Ver. 14.  Out of Ephraim, &c.  The enemies struggling in their flight, were destroyed, as they were running through the land of Ephraim, and of Benjamin, which lies after, that is, beyond Ephraim; and so on the very confines of Amalec.  Or, it alludes to former victories of the people of God, particularly that which was freshest in memory, when the men of Ephraim and Benjamin, with Aod at their head, overthrew their enemies, the Moabites, with the Amalecites their allies.  See C. iii.  Ch. Fight.  Debbora insinuates that the late victory had rendered Nephthali and Issachar as famous as these tribes, which had formerly sent forth the greatest generals; Josue, who conquered Amalec, (Ex. xvii. 10,) and Aod, of the tribe of Benjamin, (C.) who had so greatly signalized himself, and sounded the alarm in Mount Ephraim with success.  C. iii. 13. 27.  H. Heb. “out of Ephraim he has torn them (Prot. was there a root of them against, or) into Amalec, and after thee Benjamin among thy people.”  There was a mountain called Amalec, in the tribe of Ephraim, (C. xii. 15,) where some victory may have been obtained, though we know not the particulars of it.  C. They and the neighbouring tribes might have encountered Amalec, coming to assist Jabin.  D. It is hardly probable that the army of Sisara would flee in that direction, as t hey would have had to encounter all the multitudes of Israel, and could have no prospect of saving themselves.  Benjamin, who was farther off Debbora than Ephraim, is praised for expelling the king of Moab out of their city of Engaddi; (H.) or else the victories which this tribe obtained over the joint forces of the people of Israel are meant, (C.) as they shewed the valour of this tribe, though in so bad a cause.  H. It is thought that the Moabites fell upon their territory only after most of the inhabitants were cut off.  C. xix. and xx.  The Sept. and Theodotion take no notice of Amalec, as they have read, Amok, a valley: “the people of Ephraim chastised them in the valley, and thy brother Benjamin, in his people.”  The Chaldee understands the whole verse, of the wars against Amalec, who had been routed by Josue, and would fall a prey to the arms of Saul, who was of the tribe of Benjamin.  Many commentators follow this explanation.  It does not appear that Barac received any aid from these tribes, nor from Machir, or any of those who lived at a distance.  C. As for Zabulon, the Vulgate intimates that great generals were found among them but the Hebrew rather gives them the praise of learning: “They that handle the pen of the writer.”  H. Yet sopher is applied not only to writers, and to those who are learned in the law, as the scribes, Esdras, Baruch, &c. were, but also to commissaries, secretaries of state, and officers who were employed both in peace and war.  2 Par. xxvi. 11.  Hence the Sept. translate, “out of Zabulon, the powerful in the sceptre of learning;” (C.) (Grabe) “of instruction.”  H. Some, without any proof, attribute the institution of these officers to Moses, others to David.  We read of many who possessed this title under his reign; and ever after, the kings of Juda had scribes, as some great men had also.  The kings of Persia kept secretaries to write their edicts, and some they sent, with greater authority, into the provinces.  See 1 Esd. iv. 8.  Eccli. (x. 5,) says, upon the person of the scribe God shall lay his honour.  The scribes, or sopherim, seem therefore to have enjoyed an extensive authority, and the tribe of Zabulon used it on this occasion for the common good, (v. 18.  C.) while many of the other tribes seem to be accused of backwardness in the cause of God.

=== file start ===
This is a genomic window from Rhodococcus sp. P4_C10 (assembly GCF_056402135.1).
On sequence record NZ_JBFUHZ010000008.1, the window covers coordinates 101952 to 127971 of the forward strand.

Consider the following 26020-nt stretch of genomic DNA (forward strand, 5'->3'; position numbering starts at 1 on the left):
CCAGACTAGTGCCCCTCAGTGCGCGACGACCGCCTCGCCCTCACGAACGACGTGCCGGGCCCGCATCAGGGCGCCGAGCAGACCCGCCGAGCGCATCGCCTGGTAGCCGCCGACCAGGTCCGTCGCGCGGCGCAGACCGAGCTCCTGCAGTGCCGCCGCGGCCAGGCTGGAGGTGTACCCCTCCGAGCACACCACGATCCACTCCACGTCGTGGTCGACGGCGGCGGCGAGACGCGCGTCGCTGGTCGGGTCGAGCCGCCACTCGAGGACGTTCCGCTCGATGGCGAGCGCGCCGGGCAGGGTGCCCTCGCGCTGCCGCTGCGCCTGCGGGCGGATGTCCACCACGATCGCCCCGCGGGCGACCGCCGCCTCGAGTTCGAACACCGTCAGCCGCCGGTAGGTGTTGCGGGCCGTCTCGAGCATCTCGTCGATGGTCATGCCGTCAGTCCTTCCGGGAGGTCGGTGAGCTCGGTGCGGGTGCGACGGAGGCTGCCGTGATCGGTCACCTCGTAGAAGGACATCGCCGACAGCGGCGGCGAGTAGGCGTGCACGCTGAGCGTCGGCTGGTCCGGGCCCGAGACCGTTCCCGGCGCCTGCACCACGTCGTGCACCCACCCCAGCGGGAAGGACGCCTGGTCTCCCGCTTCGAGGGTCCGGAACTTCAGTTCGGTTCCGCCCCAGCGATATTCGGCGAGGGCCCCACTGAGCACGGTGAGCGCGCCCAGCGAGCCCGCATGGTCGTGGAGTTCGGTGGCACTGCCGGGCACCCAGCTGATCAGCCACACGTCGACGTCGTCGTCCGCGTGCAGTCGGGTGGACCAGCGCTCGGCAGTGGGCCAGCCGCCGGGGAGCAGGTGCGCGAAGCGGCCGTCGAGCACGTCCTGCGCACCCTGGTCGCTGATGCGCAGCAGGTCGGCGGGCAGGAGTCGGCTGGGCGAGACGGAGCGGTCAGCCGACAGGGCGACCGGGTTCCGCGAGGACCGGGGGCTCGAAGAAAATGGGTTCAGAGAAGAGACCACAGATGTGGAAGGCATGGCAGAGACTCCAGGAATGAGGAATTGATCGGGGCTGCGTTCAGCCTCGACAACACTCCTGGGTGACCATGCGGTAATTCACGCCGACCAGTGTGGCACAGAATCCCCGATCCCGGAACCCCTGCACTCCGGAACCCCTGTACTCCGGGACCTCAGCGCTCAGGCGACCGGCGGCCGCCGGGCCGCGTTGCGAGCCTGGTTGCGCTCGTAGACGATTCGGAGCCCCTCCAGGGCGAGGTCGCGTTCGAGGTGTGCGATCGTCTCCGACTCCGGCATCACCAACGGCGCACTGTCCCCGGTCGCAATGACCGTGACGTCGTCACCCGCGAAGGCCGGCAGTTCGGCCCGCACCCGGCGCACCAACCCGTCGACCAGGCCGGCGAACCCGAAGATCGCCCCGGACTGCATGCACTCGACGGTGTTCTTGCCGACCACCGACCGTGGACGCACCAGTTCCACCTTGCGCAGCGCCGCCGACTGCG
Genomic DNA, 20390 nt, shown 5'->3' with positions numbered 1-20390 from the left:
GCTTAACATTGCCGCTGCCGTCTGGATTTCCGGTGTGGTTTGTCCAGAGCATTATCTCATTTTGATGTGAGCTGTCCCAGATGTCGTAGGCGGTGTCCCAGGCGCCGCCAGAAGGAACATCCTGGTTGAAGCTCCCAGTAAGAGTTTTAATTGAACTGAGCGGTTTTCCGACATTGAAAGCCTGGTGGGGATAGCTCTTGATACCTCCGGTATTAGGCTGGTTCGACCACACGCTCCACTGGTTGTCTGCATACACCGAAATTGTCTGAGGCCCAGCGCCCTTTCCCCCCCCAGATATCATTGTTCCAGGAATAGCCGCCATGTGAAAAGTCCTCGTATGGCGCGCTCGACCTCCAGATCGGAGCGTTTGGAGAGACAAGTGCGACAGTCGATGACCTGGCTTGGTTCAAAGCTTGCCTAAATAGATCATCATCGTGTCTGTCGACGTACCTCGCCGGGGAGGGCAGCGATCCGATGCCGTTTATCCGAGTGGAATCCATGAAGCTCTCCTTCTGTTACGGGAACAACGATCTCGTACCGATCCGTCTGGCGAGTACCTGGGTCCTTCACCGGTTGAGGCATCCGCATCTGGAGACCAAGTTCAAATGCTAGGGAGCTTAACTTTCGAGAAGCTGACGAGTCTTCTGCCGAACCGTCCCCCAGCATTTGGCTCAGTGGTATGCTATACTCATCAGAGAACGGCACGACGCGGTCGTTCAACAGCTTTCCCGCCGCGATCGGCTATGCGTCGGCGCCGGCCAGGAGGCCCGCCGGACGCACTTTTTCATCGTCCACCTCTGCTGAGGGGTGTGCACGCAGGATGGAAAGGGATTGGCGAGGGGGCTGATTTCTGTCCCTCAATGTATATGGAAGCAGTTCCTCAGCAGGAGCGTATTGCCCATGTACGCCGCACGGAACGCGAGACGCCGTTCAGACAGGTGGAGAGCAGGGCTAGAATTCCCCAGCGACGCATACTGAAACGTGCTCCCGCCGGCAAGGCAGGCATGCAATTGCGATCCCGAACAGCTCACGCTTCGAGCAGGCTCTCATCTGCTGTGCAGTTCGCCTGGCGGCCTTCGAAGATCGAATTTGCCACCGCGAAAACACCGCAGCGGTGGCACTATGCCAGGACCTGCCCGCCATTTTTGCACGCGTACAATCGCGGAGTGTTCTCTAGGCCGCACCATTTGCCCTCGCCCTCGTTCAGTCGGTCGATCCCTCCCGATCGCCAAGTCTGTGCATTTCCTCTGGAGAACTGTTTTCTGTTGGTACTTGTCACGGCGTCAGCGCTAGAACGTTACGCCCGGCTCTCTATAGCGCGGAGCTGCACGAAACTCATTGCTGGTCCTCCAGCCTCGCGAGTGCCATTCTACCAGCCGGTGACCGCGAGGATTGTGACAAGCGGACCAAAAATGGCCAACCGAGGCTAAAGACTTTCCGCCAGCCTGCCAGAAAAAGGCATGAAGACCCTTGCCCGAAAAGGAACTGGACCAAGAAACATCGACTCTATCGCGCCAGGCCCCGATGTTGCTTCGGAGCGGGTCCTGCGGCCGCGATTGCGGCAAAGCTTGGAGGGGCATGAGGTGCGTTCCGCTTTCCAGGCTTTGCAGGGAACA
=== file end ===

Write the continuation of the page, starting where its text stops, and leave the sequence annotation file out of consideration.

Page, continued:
Ver. 15.  Exposed.  Heb. “he was sent on foot into the vale,” to contend with the 900 chariots of Sisara.  Issachar boldly followed him in battle.  They came down with such fury and speed, as if they were falling headlong down a precipice.  H. Sisara presently turned his back, being affrighted with the apparition of angels, who probably fought at the head of Barac’s troop.  Salien. Only three tribes exposed themselves to danger, while the rest were either engaged in civil broils, or in their usual employments.  C. Divided.  By this it seems that the valiant men of the tribe of Ruben were divided in their sentiments, with relation to this war; which division kept them at home within their own borders, to hear the bleating of their flocks.  Ch. Heb. may have different explanations, “In the divisions (families) of Ruben, there are princes of a great heart,” renowned for their prudence and valour: or “Ruben dwelt in his division, (or territory) there are chiefs,” &c.  C. Prot. “for the divisions of Ruben, there were great thoughts of heart.”  Bonfrere supposes that these disputes excited the surprise and observations of all.  H.